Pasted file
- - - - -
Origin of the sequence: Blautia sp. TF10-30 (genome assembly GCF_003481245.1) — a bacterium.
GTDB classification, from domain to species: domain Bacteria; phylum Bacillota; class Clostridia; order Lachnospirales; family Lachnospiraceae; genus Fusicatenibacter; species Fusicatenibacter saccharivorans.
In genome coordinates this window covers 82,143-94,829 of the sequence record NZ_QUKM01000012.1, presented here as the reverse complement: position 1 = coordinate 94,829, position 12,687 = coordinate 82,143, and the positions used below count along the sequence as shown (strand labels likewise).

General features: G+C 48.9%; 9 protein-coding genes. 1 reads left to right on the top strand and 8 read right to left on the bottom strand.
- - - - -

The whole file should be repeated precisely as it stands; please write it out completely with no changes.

Origin of the sequence: Blautia sp. TF10-30 (genome assembly GCF_003481245.1) — a bacterium.
GTDB classification, from domain to species: domain Bacteria; phylum Bacillota; class Clostridia; order Lachnospirales; family Lachnospiraceae; genus Fusicatenibacter; species Fusicatenibacter saccharivorans.
In genome coordinates this window covers 82,143-94,829 of the sequence record NZ_QUKM01000012.1, presented here as the reverse complement: position 1 = coordinate 94,829, position 12,687 = coordinate 82,143, and the positions used below count along the sequence as shown (strand labels likewise).

General features: G+C 48.9%; 9 protein-coding genes. 1 reads left to right on the top strand and 8 read right to left on the bottom strand.